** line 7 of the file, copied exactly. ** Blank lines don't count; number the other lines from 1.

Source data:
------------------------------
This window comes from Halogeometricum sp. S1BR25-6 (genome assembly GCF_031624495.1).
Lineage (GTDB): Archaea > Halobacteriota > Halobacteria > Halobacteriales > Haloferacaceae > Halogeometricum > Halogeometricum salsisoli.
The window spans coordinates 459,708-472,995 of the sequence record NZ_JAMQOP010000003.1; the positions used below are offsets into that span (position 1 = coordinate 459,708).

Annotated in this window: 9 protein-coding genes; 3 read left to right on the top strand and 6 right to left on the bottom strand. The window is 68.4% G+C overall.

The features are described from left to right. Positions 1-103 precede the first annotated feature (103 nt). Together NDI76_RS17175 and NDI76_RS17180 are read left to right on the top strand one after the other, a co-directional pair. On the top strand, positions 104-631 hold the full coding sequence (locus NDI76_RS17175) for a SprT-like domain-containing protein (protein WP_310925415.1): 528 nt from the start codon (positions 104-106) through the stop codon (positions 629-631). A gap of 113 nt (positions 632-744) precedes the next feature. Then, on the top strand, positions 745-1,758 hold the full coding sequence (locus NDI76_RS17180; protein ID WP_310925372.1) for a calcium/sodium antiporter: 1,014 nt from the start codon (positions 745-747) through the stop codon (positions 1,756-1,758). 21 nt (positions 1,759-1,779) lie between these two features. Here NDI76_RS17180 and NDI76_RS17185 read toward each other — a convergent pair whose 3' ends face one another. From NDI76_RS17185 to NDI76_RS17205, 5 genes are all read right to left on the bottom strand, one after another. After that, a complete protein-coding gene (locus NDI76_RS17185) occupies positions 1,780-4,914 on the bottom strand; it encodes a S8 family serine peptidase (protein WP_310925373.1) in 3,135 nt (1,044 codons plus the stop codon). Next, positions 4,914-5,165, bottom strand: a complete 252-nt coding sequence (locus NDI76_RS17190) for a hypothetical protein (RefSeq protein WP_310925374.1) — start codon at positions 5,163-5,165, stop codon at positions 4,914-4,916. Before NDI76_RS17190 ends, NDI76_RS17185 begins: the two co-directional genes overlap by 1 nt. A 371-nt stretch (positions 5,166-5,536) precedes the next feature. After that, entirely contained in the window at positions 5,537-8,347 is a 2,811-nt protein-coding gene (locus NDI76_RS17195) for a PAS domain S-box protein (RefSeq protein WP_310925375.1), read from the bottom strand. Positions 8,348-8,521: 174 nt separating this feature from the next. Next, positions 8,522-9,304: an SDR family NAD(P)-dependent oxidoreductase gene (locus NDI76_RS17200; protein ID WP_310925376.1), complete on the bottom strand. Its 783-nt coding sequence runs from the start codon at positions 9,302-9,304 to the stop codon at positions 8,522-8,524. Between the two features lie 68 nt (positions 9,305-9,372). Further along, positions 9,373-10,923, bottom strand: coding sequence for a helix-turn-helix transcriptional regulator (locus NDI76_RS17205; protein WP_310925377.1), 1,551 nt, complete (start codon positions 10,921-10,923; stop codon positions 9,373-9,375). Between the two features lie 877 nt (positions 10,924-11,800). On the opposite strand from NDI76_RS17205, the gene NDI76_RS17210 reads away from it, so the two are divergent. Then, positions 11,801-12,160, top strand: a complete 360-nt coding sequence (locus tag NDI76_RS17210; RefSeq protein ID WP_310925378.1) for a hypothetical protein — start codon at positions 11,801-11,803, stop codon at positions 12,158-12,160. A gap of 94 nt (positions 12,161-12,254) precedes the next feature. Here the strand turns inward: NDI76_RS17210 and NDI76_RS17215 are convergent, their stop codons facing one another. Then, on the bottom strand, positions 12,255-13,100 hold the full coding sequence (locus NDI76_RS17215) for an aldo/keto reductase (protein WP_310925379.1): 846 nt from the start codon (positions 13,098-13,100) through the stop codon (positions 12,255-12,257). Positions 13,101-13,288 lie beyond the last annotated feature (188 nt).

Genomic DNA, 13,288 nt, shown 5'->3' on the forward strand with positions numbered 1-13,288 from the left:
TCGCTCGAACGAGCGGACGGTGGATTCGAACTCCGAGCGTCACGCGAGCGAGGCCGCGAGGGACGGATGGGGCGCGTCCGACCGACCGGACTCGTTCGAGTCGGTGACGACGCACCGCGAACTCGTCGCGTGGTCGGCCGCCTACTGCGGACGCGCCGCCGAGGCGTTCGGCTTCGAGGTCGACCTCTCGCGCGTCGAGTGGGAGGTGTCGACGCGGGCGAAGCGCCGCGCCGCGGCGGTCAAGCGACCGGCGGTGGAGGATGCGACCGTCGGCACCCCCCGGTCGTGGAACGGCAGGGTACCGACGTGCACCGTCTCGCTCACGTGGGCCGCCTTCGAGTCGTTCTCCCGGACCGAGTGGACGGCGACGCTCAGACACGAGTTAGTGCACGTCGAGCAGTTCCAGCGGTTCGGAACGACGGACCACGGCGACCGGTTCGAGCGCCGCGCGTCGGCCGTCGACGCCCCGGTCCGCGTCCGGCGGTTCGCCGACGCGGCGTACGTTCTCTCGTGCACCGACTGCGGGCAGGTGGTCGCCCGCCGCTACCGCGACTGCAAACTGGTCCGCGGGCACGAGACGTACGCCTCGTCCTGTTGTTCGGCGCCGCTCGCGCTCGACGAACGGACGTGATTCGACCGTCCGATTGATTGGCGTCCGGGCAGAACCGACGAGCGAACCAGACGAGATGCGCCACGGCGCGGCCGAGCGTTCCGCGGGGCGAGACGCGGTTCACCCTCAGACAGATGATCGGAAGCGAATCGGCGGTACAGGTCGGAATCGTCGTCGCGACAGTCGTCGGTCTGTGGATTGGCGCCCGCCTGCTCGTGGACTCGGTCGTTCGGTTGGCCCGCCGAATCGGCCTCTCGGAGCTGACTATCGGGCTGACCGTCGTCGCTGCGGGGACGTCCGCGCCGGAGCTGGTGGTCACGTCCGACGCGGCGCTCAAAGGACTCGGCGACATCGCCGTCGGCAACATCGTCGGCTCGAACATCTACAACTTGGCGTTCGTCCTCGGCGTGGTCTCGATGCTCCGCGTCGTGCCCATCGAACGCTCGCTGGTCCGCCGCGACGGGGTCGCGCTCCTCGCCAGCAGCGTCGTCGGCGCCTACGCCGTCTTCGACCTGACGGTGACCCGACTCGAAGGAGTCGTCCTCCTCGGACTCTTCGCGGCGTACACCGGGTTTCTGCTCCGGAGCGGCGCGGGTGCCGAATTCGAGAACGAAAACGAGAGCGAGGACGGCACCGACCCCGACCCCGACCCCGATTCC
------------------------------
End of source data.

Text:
TCGCTCGAACGAGCGGACGGTGGATTCGAACTCCGAGCGTCACGCGAGCGAGGCCGCGAGGGACGGATGGGGCGCGTCCGACCGACCGGACTCGTTCGAGTCGGTGACGACGCACCGCGAACTCGTCGCGTGGTCGGCCGCCTACTGCGGACGCGCCGCCGAGGCGTTCGGCTTCGAGGTCGACCTCTCGCGCGTCGAGTGGGAGGTGTCGACGCGGGCGAAGCGCCGCGCCGCGGCGGTCAAGCGACCGGCGGTGGAGGATGCGACCGTCGGCACCCCCCGGTCGTGGAACGGCAGGGTACCGACGTGCACCGTCTCGCTCACGTGGGCCGCCTTCGAGTCGTTCTCCCGGACCGAGTGGACGGCGACGCTCAGACACGAGTTAGTGCACGTCGAGCAGTTCCAGCGGTTCGGAACGACGGACCACGGCGACCGGTTCGAGCGCCGCGCGTCGGCCGTCGACGCCCCGGTCCGCGTCCGGCGGTTCGCCGACGCGGCGTACGTTCTCTCGTGCACCGACTGCGGGCAGGTGGTCGCCCGCCGCTACCGCGACTGCAAACTGGTCCGCGGGCACGAGACGTACGCCTCGTCCTGTTGTTCGGCGCCGCTCGCGCTCGACGAACGGACGTGATTCGACCGTCCGATTGATTGGCGTCCGGGCAGAACCGACGAGCGAACCAGACGAGATGCGCCACGGCGCGGCCGAGCGTTCCGCGGGGCGAGACGCGGTTCACCCTCAGACAGATGATCGGAAGCGAATCGGCGGTACAGGTCGGAATCGTCGTCGCGACAGTCGTCGGTCTGTGGATTGGCGCCCGCCTGCTCGTGGACTCGGTCGTTCGGTTGGCCCGCCGAATCGGCCTCTCGGAGCTGACTATCGGGCTGACCGTCGTCGCTGCGGGGACGTCCGCGCCGGAGCTGGTGGTCACGTCCGACGCGGCGCTCAAAGGACTCGGCGACATCGCCGTCGGCAACATCGTCGGCTCGAACATCTACAACTTGGCGTTCGTCCTCGGCGTGGTCTCGATGCTCCGCGTCGTGCCCATCGAACGCTCGCTGGTCCGCCGCGACGGGGTCGCGCTCCTCGCCAGCAGCGTCGTCGGCGCCTACGCCGTCTTCGACCTGACGGTGACCCGACTCGAAGGAGTCGTCCTCCTCGGACTCTTCGCGGCGTACACCGGGTTTCTGCTCCGGAGCGGCGCGGGTGCCGAATTCGAGAACGAAAACGAGAGCGAGGACGGCACCGACCCCGACCCCGACCCCGATTCC